bottle rockets #36
The very first thing I saw this morning was a notification on my phone for a rejection email that had arrived overnight. I've been trying to take a more positive approach to rejection emails recently (after reading this article by Kim Liao), but it was still a boost to come home from work and see this envelope from Windsor, CT on the doormat.
I've got a haiku published in this forthcoming issue of bottle rockets, available to pre-order now from bottlerocketspress.com (though this issue is on a limited print run, so get in quick if you want one). Thanks to bottle rockets editor Stanford M. Forrester for accepting it!
The Haiku Calendar 2016
In April last year, I revealed that one of my haiku would be included in The Haiku Calendar 2016, published by Snapshot Press. Since 1999, Snapshot – an independent publisher specialising in English-language haiku, tanka and other short poetry – have run an annual competition to find 52 haiku to publish in their Haiku Calendar. Of course, by now the 2016 version has been printed and sent out.
Edited by John Barlow, each calendar features haiku poets from around the world, and intends to explore and celebrate the relevance of kigo (a word or phrase associated with a particular season) in English-language haiku. As far as I'm aware there are no readily-available photographs of the actual calendar on the internet, so I thought I'd take some and share them with you.
In my experience, there are very few opportunities for haiku poets to see their work in print (most magazines dedicated to form seem to be completely digital, with a few notable exceptions). The 2016 calendar is the 17th published by Snapshot Press, and for that – along with their consistent output of high-quality collections and anthologies (Lynne Rees's Forgiving the Rain is my favourite) – they should be commended and celebrated.
Copies of the 2016 calendar are still available, priced £7.99 (UK), €14.00 (Europe) or £12.00/US$20 (Rest of the World). To order one, go here: snapshotpress.co.uk/calendars/the_haiku_calendar/2016.htm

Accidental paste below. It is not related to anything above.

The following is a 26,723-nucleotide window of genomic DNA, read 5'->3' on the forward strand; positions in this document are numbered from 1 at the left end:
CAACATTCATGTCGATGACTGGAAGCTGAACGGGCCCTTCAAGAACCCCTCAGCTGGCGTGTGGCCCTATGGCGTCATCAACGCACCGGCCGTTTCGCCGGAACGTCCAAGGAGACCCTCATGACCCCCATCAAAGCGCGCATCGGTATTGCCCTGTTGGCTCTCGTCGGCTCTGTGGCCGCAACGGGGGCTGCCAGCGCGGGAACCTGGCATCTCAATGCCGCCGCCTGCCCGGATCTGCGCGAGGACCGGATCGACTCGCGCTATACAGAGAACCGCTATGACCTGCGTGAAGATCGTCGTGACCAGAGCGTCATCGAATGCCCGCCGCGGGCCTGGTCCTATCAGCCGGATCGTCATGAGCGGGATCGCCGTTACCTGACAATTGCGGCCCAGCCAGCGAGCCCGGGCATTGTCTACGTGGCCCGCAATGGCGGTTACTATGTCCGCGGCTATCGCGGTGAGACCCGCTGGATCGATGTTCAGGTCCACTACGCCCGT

The Lonely Crowd is an exciting new magazine that celebrates the short story, and they've just been kind enough to publish one of mine – 'Give a Dog a Bone' – on their website. Here's an extract:
I wanted the sun to come out, to dry up all the rain so I could go out and play on the hillside, instead of being stuck indoors. That side of the hill was always green and welcoming. Familiar. This side is cold and black, burnt by a forest fire that marched its way to the top before the firefighters smothered it. The sun is disappearing behind it now, turning late afternoon into evening. The drizzle has turned heavy.
Read the rest of the story here:
Image © Jo Mazelis 2016
Usually, if I'm writing a blog post about having something published in a magazine, I would open with a sentence along the lines of "a poem of mine was recently featured in...". But, even though my name appears above it on the back cover of the latest issue of Lighthouse, 'Magnetic' isn't my poem – at least not in the traditional sense.
Found poetry is a form where poets take existing text and repurpose or reframe it as a new piece of writing. The existing text might come from a newspaper article, a political speech, a piece of graffiti or even another poem, with the resulting found poem being defined as either 'treated' or 'untreated'. As an art form, there are obvious comparisons with the controversial objets trouvés of the visual arts – and, as you might expect, found poets are sometimes also accused of hiding behind the ready-made. Though I disagree that found poetry is intellectual theft on the same level as the recent Laventille fiasco, it is hard to argue against the fact that it occasionally enters the grey area that exists between appropriation and plagiarism.
When I first submitted this poem to Lighthouse for their 'writing with constraints' issue, it came with a disclaimer: Five poems found on my fridge, created by friends and friends of friends using magnetic words. Written in size 10 font just below the title, this was my attempt to give a source (and, I suppose, to distance myself from accusations of stealing), but it was sliced away – along with a small number of other flabby words and phrases – following some welcome suggestions from Lighthouse editors Julia Webb and Anna de Vaul.